Like with any career, entry-level positions don’t pay that much. A junior pilot just starting out may make as little as $40,000 per year. On the contrary, a pilot with 20 years of experience that has worked into a Captain position with a major airline may make well over $300,000 per year.

See the chart below for a range of pilot salaries based on years of experience.

US Airline Pilot Salaries
Click image to enlarge

International Opportunities

Many international air carriers such as Emirates, Qatar, and other Middle Eastern carriers are hiring U.S based pilots to fill their pilot positions. Pay can start around $200,000 per year with the potential to go much higher. Some Chinese airlines are hiring foreign pilots and paying them as much as $500,000 per year. Yes, you read that correctly.

How this community college is preparing students for careers in aviation

Many of these airlines are also offering signing bonuses to entice pilots to join their ranks.

How Much Does It Cost To Become A Pilot?

No discussion of pilot salaries is complete without also discussing the cost to become a pilot in the first place. Just as with pilot salaries, the cost can vary widely as well.

A Commercial Pilot Certificate costs anywhere from $60,000 to $90,000 and requires a minimum of 250 flight hours. Now, let’s assume that you want to fly for the airlines, so you’ll need to earn an ATP. Getting an ATP requires 1,500 hours of flight time, so the cost adds up pretty quickly. If you pay for it all out of your pocket, you’ll easily spend upwards of $200,000. Fortunately, there are other options.

What most aspiring pilots do is let someone else pay for their flight experience.

And, no, I don’t mean their rich uncle.

What I mean is that they work in a job that allows them to fly with only a commercial certificate, then they build up flight hours while getting paid to fly. Most often, pilots work as flight instructors to “build time” until they can earn their ATP.

Another option, which is often used in conjunction with the first, is enrolling in a pilot development program with one of the airlines. In order to find as many qualified pilots as possible, many airlines will subsidize the cost of flight training for top candidates.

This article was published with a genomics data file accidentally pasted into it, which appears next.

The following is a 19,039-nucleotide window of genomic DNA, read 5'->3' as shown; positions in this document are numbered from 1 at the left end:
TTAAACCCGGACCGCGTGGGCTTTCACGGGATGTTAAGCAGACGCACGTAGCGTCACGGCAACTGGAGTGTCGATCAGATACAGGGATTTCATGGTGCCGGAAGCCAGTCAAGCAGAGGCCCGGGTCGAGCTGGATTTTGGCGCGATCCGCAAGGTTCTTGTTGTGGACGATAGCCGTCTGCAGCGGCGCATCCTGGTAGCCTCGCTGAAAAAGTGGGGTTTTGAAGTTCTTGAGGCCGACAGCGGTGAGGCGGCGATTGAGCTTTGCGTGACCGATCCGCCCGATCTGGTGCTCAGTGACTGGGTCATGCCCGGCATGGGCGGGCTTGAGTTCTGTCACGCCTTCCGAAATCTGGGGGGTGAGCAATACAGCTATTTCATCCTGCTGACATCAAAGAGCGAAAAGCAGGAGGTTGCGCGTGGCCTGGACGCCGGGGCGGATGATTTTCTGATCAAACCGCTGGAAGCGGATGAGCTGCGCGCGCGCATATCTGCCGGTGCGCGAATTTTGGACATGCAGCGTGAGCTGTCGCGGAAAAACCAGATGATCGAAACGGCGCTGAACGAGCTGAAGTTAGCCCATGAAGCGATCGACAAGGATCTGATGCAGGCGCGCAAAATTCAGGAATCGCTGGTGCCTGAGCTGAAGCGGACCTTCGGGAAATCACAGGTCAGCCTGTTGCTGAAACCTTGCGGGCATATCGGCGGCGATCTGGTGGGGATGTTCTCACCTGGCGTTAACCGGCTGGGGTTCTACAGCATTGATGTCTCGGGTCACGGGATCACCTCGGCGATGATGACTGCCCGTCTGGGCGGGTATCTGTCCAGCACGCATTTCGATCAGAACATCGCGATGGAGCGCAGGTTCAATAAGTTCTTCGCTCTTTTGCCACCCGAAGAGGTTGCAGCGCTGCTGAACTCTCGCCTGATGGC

If you’re only interested in becoming a Private Pilot, read How Much Does It Cost To Learn To Fly A Plane?

Is Becoming A Pilot Worth The Cost?

Whether or not it’s worth it is an individual decision. Taking all the previous information into account, there are also many pros and cons that you’ll have to weigh.

Pros Of Becoming A Pilot

First, you get paid to fly. For many, that’s enough. For others, there’s much more to consider. Does it help that in the long run, you’ll get paid very well? (see previous salary information)

Due to the pilot shortage, it’s a job seeker’s market. Yes, you still need to invest the time and money to get the appropriate pilot certificate, but that’s true of almost any career. Everything requires at least some commitment.

You get to travel. A lot. When you move up the food chain, you get assigned to better routes. You also have the potential to fly internationally.

Working as a pilot includes travel perks. You have access to the “jump seat”, which is an extra, fold-down seat in most cockpits. It’s designed to provide an additional seat for a pilot that’s commuting from one place to another. It also can be used for personal travel when it’s available. This means you can generally fly for free anywhere the airline has scheduled service.

Every day is potentially different. Flying routes with many different destinations can help shake things up and keep it interesting.

You’re not stuck in an office. Instead of being squeezed into a cubicle, you’re out in the wild blue yonder. While you’re “office” may be equally cramped, your office is in the flight levels with a fantastic view.

There may not be as much prestige in being a pilot as there used to be, but you have to admit that it’s still a pretty cool job.

Being a pilot requires constantly learning and improving your skills. While some may see this as more work, most people would enjoy the pride of getting better and better at their chosen profession.

Cons Of Being A Pilot

Becoming an airline pilot takes a lot of study and work. Again, everything requires effort, but not everyone is up to the task when the bar is so high.

Becoming a pilot is expensive. Even getting a Private Pilot Certificate just for fun can cost over $10,000. By the time you get all the certificates and ratings to fly for an airline, your cost can easily be well over $200,000.

Starting salaries are low. It’s not enough that getting your ticket costs a lot. In addition to paying out a ton of cash, you’ll start out making very little.

You’ll spend a lot of time away from home. Many people enjoy this but if you’re trying to start a family, this may not be the best career for you.

Being a pilot is highly specialized. It requires not only a lot of initial training but recurring training as well.

You’ll have irregular working hours. You often may be working very early or very late. In addition, you’ll likely be working a lot of weekends.

It can become boring. Of course, that’s true of any job, but there are many long hours in the air and once the novelty wears off, you may not enjoy it as much.

What Do You Think?

There’s a lot to think about if you’re seriously considering becoming a pilot. As I mentioned earlier, I think that yes, it is a good time to become a pilot.

But that’s just me. You have to decide for yourself.